Community Spotlight: Alexis Martinez
By Zizi Phillips
Alexis Martinez, (she/ her), identifies as a transgender lesbian woman. She is married to her partner of 45 years and has a daughter and two granddaughters. Alexis is of Mexican and Apache decent. She was born in the projects of Chinatown. Alexis describes herself as culturally diverse, but stays grounded in her roots of her culture.
Living in the projects offered insight to Alexis as to the clear segregation and social separations between different cultures. As a kid, Alexis knew that she was different and identified as transgender. In the 50’s there was not many examples of transgender women as there are in today’s society. Alexis found herself fighting not only for social justice, but for justice in regards to marginalized groups of people in general. Alexis’ first example of systemic racism began when she stumbled across images of Emmet Till’s murder. This sparked a flame within Alexis into pursuing radical advocacy and justice for all people, including transgender women of color. In 1959, Alexis decided to take an oath to discontinue pledging the allegiance. Living at this time, racism was at an all-time high, liberty and justice wasn’t the truth for individuals that were non-white. Experiencing bullying in a Catholic school gave Alexis tough skin and she was able to use this strength to defend herself against people who attempted to harm her. She trained as a boxer at age eleven, by the age of fourteen she was a golden glove boxer!
Alexis is a woman of transgender experience, but at the time of the realization of herself, there wasn’t established vernacular yet for the identities she carried other than pronouns: she/he. There also weren’t many inclusive spaces for women of transgender experience among housing or employment. Name change and hormone accessibility were easier to obtain compared to now for transgender women, according to Alexis; There were underground physicians who she found that helped her physically transition through careful navigation. Misogyny was very prominent in the mid 1960’s, and physical and emotional abuse was common in Alexis’ experience. This horrible mistreatment of women, especially transgender women played a huge role in why physical violence towards transgender women were’ usually not reported during this time, and still to this day.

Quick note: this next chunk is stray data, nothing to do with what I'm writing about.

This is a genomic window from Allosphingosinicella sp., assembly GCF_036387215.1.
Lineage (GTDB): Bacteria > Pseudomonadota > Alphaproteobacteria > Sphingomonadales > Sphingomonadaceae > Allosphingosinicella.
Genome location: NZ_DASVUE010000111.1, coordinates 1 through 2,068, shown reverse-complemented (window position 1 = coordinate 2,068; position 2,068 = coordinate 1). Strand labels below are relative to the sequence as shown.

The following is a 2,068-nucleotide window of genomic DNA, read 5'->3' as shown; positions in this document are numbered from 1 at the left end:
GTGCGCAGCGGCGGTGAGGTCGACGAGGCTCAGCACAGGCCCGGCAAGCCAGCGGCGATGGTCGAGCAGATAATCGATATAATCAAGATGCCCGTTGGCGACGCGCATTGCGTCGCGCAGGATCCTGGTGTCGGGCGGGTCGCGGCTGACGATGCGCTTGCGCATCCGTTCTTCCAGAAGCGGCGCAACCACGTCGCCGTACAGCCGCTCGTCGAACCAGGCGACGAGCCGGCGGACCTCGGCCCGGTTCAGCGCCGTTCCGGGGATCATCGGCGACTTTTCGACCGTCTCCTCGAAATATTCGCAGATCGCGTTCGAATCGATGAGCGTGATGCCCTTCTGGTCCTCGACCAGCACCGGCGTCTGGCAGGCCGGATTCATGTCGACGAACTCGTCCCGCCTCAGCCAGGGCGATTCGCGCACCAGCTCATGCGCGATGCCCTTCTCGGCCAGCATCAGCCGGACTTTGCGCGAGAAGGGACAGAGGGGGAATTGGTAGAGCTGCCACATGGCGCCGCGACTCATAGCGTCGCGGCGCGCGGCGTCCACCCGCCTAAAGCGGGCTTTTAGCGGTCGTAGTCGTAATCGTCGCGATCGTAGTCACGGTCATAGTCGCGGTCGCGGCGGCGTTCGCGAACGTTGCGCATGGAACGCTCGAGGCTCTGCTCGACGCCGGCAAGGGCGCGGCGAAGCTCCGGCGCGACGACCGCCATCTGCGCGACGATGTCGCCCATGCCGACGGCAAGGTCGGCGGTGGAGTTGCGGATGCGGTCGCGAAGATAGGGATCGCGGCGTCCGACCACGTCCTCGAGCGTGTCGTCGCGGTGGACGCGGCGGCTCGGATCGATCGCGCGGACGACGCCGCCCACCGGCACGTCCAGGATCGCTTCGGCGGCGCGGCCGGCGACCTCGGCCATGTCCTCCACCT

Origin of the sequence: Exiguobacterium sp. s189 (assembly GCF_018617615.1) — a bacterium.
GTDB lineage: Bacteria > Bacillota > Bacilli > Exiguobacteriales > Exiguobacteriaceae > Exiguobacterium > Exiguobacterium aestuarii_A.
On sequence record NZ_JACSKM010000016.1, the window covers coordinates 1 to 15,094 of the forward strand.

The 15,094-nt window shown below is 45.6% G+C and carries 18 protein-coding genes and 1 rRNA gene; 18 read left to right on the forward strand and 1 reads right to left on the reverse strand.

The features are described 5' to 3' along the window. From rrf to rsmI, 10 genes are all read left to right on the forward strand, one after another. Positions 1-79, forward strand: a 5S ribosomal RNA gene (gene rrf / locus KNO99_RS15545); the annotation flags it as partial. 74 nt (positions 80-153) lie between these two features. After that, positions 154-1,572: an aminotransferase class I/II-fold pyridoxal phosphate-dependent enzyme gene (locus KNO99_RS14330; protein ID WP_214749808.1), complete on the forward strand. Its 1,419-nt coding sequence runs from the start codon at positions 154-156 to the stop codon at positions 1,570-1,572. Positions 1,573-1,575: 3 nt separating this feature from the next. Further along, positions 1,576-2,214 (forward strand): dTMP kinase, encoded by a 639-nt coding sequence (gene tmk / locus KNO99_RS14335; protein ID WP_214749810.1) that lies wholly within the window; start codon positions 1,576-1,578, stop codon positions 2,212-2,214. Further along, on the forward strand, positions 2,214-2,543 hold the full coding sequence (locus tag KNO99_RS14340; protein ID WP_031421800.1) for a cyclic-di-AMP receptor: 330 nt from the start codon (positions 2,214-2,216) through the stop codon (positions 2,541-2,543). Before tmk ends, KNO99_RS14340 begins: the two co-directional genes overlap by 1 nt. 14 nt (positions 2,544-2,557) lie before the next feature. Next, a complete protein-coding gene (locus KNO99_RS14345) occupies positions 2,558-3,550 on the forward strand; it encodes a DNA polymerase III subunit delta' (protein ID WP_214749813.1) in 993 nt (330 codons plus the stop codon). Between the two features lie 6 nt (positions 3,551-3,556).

Alexis is now working with The Trans legal Transgender Legal Defense & Education Fund Name Change Project . This organization aids women of transgender experience to have the ability to change their gender and name on important documents of residency. TLDEF helps women get their documents free of charge. Alexis also works with incarcerated women of transgender experience by supporting them with resources, such as food and money to able to connect with loved ones through telephone outside of prison. She initially started working at TLDEF as a volunteer. Alexis is now 72 years young and is planning to get a degree in law. She feels more alive and energetic than she has ever felt in her life! One inspirational moment that Alexis remembers is being incarcerated with Bernie Sanders; hey both were participants of boycotting for social justice. In 1968 Alexis was also arrested for avoiding the U.S. military draft. She served four months in prison and was released with the help of her provider completing gender affirming paperwork indicating that she was in fact transgender and no longer considered male, therefore should not be asked to serve in the military draft! The correctional center released Alexis, and dropped the charges of insubordination for not serving in the military.
Alexis is also inspired every time she sees resources for housing and employment for transgender women become more accessible! She is motivated by her daughter, partner, and granddaughters. “The sin of Slavery is what continues to corrupt the American dream” Alexis shared with me. A big thanks to our sister Alexis and all that she is. Her story is so heroic and amazing. Her testaments have helped so many women of trans experience!